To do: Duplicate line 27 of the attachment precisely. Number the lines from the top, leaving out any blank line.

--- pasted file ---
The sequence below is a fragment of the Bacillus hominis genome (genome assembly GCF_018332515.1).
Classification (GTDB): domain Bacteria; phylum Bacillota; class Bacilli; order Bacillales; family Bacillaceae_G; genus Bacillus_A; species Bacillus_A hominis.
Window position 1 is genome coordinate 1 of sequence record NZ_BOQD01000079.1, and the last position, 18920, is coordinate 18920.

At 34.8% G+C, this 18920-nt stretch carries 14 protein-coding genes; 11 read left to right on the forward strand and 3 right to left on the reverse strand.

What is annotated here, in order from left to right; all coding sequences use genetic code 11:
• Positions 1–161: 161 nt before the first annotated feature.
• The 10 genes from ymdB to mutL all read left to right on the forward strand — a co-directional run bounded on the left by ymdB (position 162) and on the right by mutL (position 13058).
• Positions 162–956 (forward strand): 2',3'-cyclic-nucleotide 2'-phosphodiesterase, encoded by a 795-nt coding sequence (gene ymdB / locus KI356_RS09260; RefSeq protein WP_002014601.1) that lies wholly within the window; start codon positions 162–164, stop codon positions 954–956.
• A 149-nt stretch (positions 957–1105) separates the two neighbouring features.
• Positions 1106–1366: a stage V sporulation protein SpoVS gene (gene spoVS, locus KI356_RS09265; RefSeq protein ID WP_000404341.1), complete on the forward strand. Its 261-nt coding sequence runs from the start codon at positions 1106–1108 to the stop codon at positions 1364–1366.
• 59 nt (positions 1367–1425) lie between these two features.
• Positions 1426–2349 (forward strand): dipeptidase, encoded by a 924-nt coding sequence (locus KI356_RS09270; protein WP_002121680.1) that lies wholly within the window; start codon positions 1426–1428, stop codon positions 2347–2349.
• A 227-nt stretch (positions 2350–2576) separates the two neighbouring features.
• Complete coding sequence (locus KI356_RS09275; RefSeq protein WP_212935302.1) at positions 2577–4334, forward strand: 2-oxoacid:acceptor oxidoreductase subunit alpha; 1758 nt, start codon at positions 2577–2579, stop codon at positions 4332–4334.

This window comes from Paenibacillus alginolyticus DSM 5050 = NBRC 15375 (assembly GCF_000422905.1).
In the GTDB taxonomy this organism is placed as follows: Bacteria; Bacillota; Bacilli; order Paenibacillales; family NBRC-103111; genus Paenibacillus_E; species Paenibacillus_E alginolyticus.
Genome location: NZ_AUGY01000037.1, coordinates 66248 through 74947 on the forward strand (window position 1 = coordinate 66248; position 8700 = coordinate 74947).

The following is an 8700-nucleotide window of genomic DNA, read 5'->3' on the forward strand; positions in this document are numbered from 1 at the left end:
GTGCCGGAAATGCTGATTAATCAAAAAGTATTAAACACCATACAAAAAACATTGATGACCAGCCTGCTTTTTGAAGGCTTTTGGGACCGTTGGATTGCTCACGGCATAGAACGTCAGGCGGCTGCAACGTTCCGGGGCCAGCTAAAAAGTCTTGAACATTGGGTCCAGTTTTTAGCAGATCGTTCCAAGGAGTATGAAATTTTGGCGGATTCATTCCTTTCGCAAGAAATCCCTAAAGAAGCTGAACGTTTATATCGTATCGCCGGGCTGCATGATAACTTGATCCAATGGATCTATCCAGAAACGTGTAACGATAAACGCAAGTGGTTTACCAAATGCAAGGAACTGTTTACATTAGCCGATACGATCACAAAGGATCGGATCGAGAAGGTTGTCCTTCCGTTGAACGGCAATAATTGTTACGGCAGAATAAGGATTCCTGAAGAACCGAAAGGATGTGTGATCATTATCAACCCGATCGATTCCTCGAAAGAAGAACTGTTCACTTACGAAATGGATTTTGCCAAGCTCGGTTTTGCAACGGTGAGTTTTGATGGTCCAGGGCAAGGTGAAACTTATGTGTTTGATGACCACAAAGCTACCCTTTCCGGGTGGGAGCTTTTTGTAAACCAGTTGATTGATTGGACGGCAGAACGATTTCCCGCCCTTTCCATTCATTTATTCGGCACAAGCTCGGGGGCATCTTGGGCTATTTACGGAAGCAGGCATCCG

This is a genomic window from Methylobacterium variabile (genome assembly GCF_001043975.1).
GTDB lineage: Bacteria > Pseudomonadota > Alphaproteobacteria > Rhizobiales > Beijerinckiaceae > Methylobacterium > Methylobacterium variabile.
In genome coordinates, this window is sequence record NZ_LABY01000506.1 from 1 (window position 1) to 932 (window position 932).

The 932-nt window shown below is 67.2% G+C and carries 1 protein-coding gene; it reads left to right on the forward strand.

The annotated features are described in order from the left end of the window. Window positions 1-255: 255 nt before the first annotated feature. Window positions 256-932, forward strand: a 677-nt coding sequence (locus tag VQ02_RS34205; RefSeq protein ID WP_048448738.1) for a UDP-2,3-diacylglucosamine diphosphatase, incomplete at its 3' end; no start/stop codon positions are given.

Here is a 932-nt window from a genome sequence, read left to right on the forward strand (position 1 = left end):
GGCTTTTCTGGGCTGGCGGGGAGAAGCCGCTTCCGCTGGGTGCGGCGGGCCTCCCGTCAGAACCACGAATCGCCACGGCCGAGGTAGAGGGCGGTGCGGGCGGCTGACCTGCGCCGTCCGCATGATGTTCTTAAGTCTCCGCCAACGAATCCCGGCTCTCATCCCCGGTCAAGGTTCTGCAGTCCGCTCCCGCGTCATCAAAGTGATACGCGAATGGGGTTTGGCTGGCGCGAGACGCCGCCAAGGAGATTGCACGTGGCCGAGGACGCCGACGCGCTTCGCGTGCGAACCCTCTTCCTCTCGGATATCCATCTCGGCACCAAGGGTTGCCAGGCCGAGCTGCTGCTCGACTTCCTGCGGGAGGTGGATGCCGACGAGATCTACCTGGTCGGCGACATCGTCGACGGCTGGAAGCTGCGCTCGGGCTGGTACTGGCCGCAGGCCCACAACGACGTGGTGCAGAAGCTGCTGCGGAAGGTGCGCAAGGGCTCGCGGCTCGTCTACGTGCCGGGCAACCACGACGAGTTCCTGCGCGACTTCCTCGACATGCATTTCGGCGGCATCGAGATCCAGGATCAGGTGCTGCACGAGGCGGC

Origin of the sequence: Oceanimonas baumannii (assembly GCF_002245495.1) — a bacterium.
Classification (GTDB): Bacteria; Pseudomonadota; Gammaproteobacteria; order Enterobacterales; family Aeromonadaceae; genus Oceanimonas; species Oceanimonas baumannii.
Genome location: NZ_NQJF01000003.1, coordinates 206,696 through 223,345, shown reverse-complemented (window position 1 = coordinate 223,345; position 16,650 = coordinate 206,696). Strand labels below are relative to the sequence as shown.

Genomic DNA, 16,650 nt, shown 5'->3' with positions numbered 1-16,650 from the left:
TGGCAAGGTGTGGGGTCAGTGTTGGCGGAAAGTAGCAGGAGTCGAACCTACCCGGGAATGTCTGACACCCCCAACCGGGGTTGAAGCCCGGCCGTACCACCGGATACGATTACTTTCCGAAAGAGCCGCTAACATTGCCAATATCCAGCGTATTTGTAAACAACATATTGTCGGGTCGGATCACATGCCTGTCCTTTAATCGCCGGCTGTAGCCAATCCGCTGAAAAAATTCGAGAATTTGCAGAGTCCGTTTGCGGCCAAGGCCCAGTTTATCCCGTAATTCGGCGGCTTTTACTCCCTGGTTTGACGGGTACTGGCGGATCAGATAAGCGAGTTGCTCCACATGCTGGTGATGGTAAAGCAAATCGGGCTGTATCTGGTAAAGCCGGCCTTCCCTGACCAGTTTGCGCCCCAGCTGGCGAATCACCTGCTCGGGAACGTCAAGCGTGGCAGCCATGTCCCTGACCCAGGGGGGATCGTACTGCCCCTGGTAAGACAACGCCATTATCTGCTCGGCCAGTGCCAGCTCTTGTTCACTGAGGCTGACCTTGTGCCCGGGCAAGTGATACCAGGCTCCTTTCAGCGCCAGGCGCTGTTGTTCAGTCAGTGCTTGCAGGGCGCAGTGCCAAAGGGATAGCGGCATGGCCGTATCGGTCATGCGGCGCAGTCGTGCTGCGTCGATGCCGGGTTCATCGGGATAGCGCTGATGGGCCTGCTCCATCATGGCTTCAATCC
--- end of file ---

Origin of the sequence: Oceanimonas baumannii (assembly GCF_002245495.1) — a bacterium.